In regards to the feeding of live rabbits to the BCR inventory of predatory Felids, the FWC investigated the allegations of animal cruelty and the exhibition of wildlife under rehabilitation. The findings are as follows.

On March 23, 2011, FWC staff made contact with HCAS, Animal Cruelty Section and ensured they had received the complaint of animal cruelty at BCR. HCAS advised they had received the complaint and would be officially deferring “lead” of the investigation to FWC due to the bobcats being classified as wildlife.

On March 25, 2011, FWC staff made contact with USDA to ensure they had received the complaint. USDA advised they had received the complaint and would be investigating the feeding of live rabbits to the commercial exhibited wildlife. USDA does not regulate the rehabilitation of wildlife. Through coordination with USDA, we were able to ascertain that on March 30, 2011, BCR had only fed live rabbits to bobcats under rehabilitation status and not to any of the commercially exhibited wildlife. It was also concluded that BCR was no longer in possession of live rabbits or bobcats in rehabilitation status. USDA did not find any “non-compliance” issues during their inspection.

On March 25, 2011, FWC staff made contact with the Hillsborough SAO, Felony Intake Division, in regards to possible charges of animal cruelty against BCR. The SAO advised that the facts presented did not meet the “burden of proof” standard to substantiate a successful prosecution of animal cruelty.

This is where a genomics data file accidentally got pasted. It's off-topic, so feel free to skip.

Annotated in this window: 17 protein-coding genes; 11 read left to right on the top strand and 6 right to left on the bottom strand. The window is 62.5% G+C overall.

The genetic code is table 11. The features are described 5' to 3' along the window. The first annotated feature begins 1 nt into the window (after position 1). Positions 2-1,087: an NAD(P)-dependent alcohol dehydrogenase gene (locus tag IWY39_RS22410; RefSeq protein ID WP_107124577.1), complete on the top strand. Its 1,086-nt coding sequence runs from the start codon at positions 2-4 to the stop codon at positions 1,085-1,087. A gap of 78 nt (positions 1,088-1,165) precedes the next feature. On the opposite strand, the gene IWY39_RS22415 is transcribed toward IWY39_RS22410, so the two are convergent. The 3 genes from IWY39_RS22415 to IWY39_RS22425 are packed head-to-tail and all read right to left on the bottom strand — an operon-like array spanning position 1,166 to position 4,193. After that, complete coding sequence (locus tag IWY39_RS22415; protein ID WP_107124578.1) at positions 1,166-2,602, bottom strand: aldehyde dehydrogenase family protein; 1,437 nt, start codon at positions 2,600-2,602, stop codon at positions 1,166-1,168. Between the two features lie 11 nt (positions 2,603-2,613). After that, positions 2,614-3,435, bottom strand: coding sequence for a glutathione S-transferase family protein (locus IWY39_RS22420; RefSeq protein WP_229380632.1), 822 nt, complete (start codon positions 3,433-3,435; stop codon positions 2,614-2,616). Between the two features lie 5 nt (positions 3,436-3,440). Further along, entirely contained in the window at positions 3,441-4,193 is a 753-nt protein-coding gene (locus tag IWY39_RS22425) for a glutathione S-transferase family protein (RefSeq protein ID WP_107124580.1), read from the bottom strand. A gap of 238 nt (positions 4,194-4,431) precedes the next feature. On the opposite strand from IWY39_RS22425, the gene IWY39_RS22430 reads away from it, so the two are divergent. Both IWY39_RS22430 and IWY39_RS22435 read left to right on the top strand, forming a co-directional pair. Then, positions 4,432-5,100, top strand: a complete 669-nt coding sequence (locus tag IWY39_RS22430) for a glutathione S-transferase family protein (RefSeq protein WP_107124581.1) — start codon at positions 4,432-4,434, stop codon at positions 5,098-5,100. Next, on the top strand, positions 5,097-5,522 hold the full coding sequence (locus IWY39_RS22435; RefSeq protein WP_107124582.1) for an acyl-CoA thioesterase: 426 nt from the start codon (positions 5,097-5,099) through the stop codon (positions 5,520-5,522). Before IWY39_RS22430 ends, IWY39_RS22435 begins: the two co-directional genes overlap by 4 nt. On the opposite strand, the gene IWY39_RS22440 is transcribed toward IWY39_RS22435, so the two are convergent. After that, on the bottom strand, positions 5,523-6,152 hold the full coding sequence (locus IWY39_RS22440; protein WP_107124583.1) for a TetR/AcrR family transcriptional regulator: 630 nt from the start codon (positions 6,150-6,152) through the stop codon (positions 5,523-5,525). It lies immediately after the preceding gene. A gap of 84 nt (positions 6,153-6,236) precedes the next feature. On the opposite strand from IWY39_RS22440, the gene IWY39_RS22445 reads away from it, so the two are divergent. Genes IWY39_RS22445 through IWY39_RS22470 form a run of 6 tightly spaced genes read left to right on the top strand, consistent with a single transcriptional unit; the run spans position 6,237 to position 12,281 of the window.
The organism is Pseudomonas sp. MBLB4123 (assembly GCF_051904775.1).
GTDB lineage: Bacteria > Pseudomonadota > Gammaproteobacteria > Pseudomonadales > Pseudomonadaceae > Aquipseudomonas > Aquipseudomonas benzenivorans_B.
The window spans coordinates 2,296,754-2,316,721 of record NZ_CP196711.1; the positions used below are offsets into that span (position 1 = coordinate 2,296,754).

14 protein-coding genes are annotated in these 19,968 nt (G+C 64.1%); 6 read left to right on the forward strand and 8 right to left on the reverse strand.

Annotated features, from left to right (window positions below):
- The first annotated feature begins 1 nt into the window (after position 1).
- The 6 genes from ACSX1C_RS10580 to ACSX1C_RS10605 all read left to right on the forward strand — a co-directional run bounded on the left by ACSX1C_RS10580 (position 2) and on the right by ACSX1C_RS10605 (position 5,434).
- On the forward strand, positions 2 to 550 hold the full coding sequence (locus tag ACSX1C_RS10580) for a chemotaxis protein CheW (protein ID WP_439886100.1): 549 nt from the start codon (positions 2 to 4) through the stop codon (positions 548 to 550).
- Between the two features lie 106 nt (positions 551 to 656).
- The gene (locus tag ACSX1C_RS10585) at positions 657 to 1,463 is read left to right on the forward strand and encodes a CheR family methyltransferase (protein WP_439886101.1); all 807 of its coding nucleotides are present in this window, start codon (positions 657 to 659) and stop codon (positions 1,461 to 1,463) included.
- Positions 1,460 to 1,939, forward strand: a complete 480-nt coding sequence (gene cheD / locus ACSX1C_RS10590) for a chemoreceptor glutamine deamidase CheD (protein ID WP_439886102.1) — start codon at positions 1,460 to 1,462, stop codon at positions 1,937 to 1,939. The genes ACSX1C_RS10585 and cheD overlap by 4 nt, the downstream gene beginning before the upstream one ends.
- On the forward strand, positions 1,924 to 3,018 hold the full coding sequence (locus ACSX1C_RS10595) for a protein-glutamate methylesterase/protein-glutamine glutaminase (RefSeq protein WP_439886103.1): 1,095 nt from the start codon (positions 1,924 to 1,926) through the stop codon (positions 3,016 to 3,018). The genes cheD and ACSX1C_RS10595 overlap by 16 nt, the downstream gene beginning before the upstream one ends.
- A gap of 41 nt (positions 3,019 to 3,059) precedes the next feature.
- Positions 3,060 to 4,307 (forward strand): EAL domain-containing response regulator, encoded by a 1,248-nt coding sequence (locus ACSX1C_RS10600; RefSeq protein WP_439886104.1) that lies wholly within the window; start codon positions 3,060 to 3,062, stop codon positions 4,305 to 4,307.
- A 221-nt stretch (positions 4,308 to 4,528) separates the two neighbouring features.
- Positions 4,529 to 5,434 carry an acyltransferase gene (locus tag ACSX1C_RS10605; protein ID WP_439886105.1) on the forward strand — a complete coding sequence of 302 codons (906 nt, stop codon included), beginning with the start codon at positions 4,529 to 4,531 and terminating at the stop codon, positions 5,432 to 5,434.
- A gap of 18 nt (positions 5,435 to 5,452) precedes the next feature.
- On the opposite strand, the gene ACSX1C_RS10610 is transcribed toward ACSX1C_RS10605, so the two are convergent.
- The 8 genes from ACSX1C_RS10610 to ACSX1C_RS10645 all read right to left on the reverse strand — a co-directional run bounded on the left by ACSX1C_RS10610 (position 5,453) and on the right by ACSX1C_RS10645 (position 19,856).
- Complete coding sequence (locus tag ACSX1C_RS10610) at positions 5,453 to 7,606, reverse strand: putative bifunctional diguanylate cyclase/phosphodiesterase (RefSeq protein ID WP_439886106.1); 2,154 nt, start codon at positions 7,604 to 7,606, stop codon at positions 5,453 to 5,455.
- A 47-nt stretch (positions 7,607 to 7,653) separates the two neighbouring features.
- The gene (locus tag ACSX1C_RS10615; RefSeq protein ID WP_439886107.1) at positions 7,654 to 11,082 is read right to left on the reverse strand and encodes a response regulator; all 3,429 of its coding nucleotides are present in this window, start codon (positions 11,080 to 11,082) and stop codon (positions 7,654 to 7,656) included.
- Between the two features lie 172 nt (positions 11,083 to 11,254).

On April 7, 2011, FWC staff also confirmed that the practice of feeding of live rabbits was conducted to felids undergoing rehabilitation and had currently ceased, and there are no longer any live rabbits at BCR. There was no wildlife under rehabilitation status at that time.

It is noted that FWC regulates the activity of wildlife rehabilitation – animals of indigenous wild origin species, undergoing preparation for release into the wild. In this case, the function of the wildlife rehabilitation process was to prepare and teach the orphaned Bobcat kittens to stalk, hunt and feed on prey items, since they were not afforded the opportunity to learn this instinct from the parents or older siblings. FWC Legal Section notes that the practice of feeding live prey items to carnivores undergoing wildlife rehabilitation, for the purpose of preparing the wildlife for release to the wild, is a documented and acceptable industry procedure.

With regards to the allegations of exhibition of wildlife under rehabilitation status, FWC staff investigated and was able to confirm that BCR did, in fact, post a video on the BCR website and “Youtube” of wildlife being fed in rehabilitation status. BCR was advised of the violation and was ordered to remove the video from the public website and BCR corporate officer “Jamie Veronica Murdock” was issued a warning on March 17, 2011, for a violation of Florida Administrative Code (F.A.C.) 68A-9.006.

We appreciate your concerns regarding this matter. If you have any further questions, please call Captain Jason Marlow at (850) 488-6253, or write to him at Florida Fish and Wildlife Conservation Commission, Division of Law Enforcement, Captive Wildlife Office, 620 South Meridian Street, Tallahassee, Florida 32399-1600.